*Even though sour cream is not a dessert, it’s definitely not a savory food, so I highly recommend having two sealing rings and using the ring designated for desserts or sweet foods when making sour cream or yogurt. Otherwise, there could be some odor transfer. Yep, ask me how I know. :/
Now you have no excuses for not enjoying healthy, gut-nourishing sour cream. Go, eat and enjoy, knowing you are feeding your body and gut.
My fave Instant Pot Accessories:
Other Instant Pot recipes and posts:
How to make Pumpkin Puree in the Instant Pot
Ten reasons you should not buy an Instant Pot
Check out The Herb It Up Store for some of my fave Instant Pot accessories and must have items.
I’ve tried making yogurt in my instant pot but not sour cream. Thanks for sharing this recipe at Family Joy Blog linkup. Hope you can join again next time.
If you’ve made yogurt, sour cream is a breeze! Thanks for letting me join in. I’m looking forward to all the future recipes, these have been great.
Wow, it’s so amazing what can be done in this little magic pot. Thanks for sharing this great recipe with us at the Instant Pot Link Party this week!
Yes! I can’t believe all the recipes that have become so easy with this little pot. Thanks for letting me join in!
Could you potentially take this partway through the process and make cultured butter?
I honestly have never made cultured butter. I have bought it and researched it awhile back, but it has been awhile so honestly I’m not sure. I know that is not much help. I’m so sorry! That is definitely something I will research.
Hi. I wanted to know if you can just set the pot to 16 hrs. for incubation rather than hitting the yogurt button 2 times for 8 hrs. I have the Duo Plus. Also I was wondering what type of cream you used. Should I get heavy whipping cream or just heavy cream? Wasn’t sure if there is a difference. Thanks!
Can’t wait to give it a try.
Hey! Yes, you can set the timer for 16 hrs instead making it much easier. For some reason when I was shooting the video, I couldn’t get the timer past 8 hrs. But since then it has worked properly and I just set it for 16hrs and am done. Great question-I need to update that on the video.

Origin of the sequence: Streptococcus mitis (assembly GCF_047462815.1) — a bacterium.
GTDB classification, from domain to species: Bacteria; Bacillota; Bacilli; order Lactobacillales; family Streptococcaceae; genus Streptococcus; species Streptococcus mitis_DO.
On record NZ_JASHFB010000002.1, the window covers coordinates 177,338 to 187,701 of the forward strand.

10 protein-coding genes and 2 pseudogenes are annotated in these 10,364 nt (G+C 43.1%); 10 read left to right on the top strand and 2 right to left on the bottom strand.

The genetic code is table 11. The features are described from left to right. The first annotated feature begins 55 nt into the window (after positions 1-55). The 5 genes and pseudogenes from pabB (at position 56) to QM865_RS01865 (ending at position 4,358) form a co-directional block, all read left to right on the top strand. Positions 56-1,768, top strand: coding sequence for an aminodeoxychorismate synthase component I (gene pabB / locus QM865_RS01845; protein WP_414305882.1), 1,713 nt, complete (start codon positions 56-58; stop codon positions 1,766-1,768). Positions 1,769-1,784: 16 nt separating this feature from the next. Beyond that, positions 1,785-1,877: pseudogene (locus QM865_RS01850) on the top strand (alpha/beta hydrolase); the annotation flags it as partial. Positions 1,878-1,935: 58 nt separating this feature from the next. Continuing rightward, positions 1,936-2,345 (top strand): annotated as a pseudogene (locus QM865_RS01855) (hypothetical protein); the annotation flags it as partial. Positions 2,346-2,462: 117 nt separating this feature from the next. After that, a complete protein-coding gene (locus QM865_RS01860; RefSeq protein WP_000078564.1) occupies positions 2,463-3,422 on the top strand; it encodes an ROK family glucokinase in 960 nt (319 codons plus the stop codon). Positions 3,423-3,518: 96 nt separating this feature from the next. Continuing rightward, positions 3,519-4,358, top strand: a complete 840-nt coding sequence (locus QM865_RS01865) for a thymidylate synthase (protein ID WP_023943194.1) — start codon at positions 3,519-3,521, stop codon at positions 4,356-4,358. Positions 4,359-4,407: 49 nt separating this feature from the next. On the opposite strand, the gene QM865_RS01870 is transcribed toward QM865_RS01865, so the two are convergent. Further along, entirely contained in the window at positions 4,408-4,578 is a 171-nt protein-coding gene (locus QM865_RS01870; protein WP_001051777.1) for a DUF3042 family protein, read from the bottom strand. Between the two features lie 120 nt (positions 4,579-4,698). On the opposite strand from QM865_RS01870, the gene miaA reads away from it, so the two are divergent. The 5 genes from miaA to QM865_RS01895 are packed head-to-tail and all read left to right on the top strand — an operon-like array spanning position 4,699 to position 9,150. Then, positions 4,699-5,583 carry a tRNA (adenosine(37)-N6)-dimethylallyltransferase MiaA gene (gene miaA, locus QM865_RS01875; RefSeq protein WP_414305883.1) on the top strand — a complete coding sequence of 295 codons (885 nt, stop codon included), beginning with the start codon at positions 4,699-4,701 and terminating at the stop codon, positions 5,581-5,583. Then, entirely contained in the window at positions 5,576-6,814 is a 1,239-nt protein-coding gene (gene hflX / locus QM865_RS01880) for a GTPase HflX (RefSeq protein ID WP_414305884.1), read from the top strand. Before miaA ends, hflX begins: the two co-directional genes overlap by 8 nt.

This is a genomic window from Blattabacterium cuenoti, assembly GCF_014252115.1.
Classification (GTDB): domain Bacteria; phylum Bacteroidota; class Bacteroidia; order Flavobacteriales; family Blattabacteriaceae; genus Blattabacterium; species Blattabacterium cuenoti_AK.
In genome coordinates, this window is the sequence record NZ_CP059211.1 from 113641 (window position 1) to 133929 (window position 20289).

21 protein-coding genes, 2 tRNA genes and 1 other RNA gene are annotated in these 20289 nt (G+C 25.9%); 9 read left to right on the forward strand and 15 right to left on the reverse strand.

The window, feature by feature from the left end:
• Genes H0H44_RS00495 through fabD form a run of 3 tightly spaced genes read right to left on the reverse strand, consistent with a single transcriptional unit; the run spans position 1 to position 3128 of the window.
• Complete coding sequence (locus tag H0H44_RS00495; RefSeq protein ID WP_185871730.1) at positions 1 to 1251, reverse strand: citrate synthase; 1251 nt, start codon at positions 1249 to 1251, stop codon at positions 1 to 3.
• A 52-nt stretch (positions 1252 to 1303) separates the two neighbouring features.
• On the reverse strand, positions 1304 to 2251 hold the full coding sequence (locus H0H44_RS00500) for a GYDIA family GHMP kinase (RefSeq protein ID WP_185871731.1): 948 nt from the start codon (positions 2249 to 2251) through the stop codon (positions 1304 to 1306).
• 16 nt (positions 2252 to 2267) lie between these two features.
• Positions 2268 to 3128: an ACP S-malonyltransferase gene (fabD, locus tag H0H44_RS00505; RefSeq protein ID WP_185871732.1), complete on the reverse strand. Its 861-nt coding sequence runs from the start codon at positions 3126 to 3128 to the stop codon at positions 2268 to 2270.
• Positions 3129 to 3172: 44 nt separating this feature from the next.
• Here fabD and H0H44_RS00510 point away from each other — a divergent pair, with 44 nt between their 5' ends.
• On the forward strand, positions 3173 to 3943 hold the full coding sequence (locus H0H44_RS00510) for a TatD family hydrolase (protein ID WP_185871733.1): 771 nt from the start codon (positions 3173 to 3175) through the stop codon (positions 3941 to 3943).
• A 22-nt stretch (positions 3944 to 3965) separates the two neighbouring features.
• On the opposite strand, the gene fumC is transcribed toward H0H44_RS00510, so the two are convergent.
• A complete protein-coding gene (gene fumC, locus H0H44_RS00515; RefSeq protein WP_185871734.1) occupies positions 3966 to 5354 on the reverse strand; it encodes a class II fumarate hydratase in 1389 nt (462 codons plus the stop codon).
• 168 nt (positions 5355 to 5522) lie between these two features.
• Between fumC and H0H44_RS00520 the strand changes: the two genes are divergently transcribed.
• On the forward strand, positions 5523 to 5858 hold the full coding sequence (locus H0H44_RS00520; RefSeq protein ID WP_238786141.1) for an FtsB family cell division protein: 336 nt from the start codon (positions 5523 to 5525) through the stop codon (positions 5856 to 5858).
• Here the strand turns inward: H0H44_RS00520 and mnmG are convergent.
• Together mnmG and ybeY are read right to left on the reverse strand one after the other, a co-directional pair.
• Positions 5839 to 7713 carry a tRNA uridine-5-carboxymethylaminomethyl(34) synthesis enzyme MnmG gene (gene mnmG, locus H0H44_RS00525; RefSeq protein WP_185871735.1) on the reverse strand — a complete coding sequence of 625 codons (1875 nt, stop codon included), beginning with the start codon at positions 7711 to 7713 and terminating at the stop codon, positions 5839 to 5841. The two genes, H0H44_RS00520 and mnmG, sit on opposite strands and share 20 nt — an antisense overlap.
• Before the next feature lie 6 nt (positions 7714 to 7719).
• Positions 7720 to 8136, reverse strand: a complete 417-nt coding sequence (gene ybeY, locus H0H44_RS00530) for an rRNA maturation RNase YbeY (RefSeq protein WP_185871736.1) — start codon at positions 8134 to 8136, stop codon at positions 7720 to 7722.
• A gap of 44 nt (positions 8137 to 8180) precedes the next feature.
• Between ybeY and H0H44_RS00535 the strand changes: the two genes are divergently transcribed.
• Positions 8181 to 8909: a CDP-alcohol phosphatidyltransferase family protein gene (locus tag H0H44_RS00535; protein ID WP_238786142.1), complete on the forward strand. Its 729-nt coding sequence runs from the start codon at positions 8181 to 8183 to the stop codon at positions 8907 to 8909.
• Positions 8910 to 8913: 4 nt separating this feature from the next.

As for the cream, I’ve used heavy whipping cream, heavy cream, and cream skimmed off raw milk. They all seem to work out very nicely. The biggest thing I look for is cream with the least amount of additives and, if possible, not ultra-pasteurized. I can usually find some good brands with no additives, but it’s almost impossible to find cream that is not ultra-pasteurized unless it’s raw. But even using that I still find it cultures and sets with no problems.
Hope that helps and yours turns out great!
How long does this last in the refrigerator?
We eat ours up so quickly, I’m not sure if we’ve had much go bad. I know we’ve had it last at least 2 weeks if not longer. If you’re not sure how quickly you will eat it, I’d just suggest starting with a small amount, maybe even a half pint size. And I’ve tried freezing it, but the texture did seem to change a bit after being frozen. We didn’t like it as much, so I don’t recommend that. 🙂
I know that 24 hour yogurt does not have any lactose left. Do you think it probably works with sour cream too? Or should I add a few drops of lactase to the final product?
It should work the same way, but if you are very lactose intolerant it wouldn’t hurt to add a few drops of lactase.